Sunday, August 4, 2013

Looking Back

You must study the past to understand the future.

Whether you're doing a lot of "soft science" hand-waving, or you're obsessed with consistent "hard science" numbers, you need to know what you're doing. You need to have a plan in mind for what lies ahead. A good way to begin is to look backward. Where did you come from? How? Why?

These are incredibly daunting questions. Whether you hold multiple degrees in biophysics, engineering, and predictive political science, or if you're just a kid with a keyboard and a big imagination, you can't possible keep everything straight in your head. That's where I find this site very helpful. and detailed timeline.

I know it covers a lot of ground, so take it a bit at a time. Read one chapter every few days and mull it over between readings. I promise, you won't get bored.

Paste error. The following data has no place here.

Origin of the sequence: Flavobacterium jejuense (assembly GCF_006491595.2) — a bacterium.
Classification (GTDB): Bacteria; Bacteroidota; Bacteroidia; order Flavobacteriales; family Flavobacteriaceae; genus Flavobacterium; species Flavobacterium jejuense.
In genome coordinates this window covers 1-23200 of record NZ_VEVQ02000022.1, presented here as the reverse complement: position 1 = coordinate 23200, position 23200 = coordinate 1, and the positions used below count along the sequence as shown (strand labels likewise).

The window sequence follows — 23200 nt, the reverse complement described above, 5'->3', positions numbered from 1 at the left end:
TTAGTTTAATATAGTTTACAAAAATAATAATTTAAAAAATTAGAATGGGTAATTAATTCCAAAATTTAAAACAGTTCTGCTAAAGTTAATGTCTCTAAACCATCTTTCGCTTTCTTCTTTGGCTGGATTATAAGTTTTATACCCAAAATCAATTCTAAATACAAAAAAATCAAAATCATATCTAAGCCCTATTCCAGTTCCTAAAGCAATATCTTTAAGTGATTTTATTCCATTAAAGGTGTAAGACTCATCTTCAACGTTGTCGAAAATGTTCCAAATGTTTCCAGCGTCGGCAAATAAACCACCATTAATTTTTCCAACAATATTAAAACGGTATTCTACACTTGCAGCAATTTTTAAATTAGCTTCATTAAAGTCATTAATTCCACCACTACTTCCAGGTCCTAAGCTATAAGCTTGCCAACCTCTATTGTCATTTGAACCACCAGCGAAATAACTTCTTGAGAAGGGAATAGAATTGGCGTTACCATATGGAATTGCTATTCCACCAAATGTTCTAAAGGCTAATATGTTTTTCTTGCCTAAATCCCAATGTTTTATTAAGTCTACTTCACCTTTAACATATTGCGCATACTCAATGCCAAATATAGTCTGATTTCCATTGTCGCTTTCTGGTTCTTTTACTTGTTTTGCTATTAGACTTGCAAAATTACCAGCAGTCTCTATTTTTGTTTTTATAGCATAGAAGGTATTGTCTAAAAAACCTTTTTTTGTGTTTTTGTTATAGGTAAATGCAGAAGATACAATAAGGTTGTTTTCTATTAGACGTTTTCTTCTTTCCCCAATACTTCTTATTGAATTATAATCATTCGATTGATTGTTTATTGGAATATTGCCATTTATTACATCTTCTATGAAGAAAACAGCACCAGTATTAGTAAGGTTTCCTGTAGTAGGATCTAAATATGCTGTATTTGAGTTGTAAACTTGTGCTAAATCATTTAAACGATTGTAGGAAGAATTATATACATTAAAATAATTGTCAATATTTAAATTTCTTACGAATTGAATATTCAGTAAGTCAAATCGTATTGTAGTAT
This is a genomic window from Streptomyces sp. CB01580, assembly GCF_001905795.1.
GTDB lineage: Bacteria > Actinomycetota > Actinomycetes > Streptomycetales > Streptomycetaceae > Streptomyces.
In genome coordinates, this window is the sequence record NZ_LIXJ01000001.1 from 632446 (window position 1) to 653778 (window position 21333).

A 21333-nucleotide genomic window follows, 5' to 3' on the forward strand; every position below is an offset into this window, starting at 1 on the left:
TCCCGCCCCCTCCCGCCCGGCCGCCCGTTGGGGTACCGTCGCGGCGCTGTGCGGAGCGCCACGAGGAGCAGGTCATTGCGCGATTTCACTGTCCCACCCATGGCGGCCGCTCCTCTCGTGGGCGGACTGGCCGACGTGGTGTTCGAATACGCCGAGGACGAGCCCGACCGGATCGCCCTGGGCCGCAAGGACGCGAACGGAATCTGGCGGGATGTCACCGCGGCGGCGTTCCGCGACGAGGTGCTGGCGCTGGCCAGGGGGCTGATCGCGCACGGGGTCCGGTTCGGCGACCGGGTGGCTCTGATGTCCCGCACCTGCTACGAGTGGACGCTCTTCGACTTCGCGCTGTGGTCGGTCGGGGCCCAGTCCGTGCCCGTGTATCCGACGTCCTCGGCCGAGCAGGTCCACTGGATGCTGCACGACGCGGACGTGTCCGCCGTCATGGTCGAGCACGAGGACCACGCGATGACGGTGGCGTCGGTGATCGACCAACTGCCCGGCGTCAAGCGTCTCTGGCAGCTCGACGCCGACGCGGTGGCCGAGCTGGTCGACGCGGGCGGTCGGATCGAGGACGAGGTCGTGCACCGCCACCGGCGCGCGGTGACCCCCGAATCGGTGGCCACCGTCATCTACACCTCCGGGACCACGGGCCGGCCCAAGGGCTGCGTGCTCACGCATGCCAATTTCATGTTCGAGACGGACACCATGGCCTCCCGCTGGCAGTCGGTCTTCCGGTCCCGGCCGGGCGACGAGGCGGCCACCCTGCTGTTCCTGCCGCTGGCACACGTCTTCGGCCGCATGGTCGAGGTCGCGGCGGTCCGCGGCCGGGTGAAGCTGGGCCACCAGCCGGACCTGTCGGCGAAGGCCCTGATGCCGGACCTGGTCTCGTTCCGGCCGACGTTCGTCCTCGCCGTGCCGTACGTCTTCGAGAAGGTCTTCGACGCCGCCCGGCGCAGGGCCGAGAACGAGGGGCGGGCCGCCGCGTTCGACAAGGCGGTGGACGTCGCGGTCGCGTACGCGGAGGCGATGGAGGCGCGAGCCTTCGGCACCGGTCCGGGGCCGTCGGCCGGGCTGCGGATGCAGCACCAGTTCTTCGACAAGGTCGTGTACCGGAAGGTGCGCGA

Let's say you don't want to build in the aspect of creationism versus evolution. Fine, skip that. If it's not essential to the story you want to tell, don't stress about it. Maybe the clash of science versus religion is your bread and butter, the cornerstone of what drives your tale. Or maybe science and religion live in complete harmony. Either way, you need to know what you're talking about. Study up.

But if you're not so concerned with what came before and you just want a basic breakdown of where we are now, well then, the last few chapters are enough to get you going.

1 comment:

  1. I'd like to take this opportunity to advertise H. Beam Piper. His Sci Fi is based ont he asusmption that history constantly repeats itself - just the details vary. And since his works are available under Public Domain from Gutenberg, you really have no excuse not to read them.

    "The Edge of the Knife" is pretty much a blueprint for his body of work.

    And yeah, it's late 50s/early 60s Sci Fi, so a little dated to modern sensibilities; don't let that put you off.